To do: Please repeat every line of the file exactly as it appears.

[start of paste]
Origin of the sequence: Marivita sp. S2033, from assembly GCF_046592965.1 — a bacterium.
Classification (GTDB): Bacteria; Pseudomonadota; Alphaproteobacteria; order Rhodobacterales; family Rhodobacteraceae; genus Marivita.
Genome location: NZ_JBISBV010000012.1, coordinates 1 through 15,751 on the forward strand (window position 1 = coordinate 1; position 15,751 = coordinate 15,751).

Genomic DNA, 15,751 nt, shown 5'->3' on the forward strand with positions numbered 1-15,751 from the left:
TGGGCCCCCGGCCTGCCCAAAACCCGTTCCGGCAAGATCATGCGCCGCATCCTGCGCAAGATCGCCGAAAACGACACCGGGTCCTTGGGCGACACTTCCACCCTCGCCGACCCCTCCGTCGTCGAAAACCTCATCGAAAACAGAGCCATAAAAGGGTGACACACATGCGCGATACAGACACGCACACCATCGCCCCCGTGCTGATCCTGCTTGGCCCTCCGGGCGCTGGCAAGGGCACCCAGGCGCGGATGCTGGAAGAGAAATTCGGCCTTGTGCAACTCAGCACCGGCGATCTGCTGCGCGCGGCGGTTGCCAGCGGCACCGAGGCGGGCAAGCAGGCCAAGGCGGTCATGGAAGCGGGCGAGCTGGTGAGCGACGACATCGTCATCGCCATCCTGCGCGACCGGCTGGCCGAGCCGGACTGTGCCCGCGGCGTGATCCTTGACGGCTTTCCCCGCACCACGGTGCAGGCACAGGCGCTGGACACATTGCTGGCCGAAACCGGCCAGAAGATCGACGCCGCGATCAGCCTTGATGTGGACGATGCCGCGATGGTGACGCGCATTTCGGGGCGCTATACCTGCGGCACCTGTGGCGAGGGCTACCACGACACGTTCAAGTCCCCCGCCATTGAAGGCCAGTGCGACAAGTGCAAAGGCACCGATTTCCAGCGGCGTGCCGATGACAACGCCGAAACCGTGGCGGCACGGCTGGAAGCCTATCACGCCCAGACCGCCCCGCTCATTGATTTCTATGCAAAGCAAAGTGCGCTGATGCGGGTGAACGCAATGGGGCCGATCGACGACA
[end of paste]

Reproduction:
Origin of the sequence: Marivita sp. S2033, from assembly GCF_046592965.1 — a bacterium.
Classification (GTDB): Bacteria; Pseudomonadota; Alphaproteobacteria; order Rhodobacterales; family Rhodobacteraceae; genus Marivita.
Genome location: NZ_JBISBV010000012.1, coordinates 1 through 15,751 on the forward strand (window position 1 = coordinate 1; position 15,751 = coordinate 15,751).

Genomic DNA, 15,751 nt, shown 5'->3' on the forward strand with positions numbered 1-15,751 from the left:
TGGGCCCCCGGCCTGCCCAAAACCCGTTCCGGCAAGATCATGCGCCGCATCCTGCGCAAGATCGCCGAAAACGACACCGGGTCCTTGGGCGACACTTCCACCCTCGCCGACCCCTCCGTCGTCGAAAACCTCATCGAAAACAGAGCCATAAAAGGGTGACACACATGCGCGATACAGACACGCACACCATCGCCCCCGTGCTGATCCTGCTTGGCCCTCCGGGCGCTGGCAAGGGCACCCAGGCGCGGATGCTGGAAGAGAAATTCGGCCTTGTGCAACTCAGCACCGGCGATCTGCTGCGCGCGGCGGTTGCCAGCGGCACCGAGGCGGGCAAGCAGGCCAAGGCGGTCATGGAAGCGGGCGAGCTGGTGAGCGACGACATCGTCATCGCCATCCTGCGCGACCGGCTGGCCGAGCCGGACTGTGCCCGCGGCGTGATCCTTGACGGCTTTCCCCGCACCACGGTGCAGGCACAGGCGCTGGACACATTGCTGGCCGAAACCGGCCAGAAGATCGACGCCGCGATCAGCCTTGATGTGGACGATGCCGCGATGGTGACGCGCATTTCGGGGCGCTATACCTGCGGCACCTGTGGCGAGGGCTACCACGACACGTTCAAGTCCCCCGCCATTGAAGGCCAGTGCGACAAGTGCAAAGGCACCGATTTCCAGCGGCGTGCCGATGACAACGCCGAAACCGTGGCGGCACGGCTGGAAGCCTATCACGCCCAGACCGCCCCGCTCATTGATTTCTATGCAAAGCAAAGTGCGCTGATGCGGGTGAACGCAATGGGGCCGATCGACGACA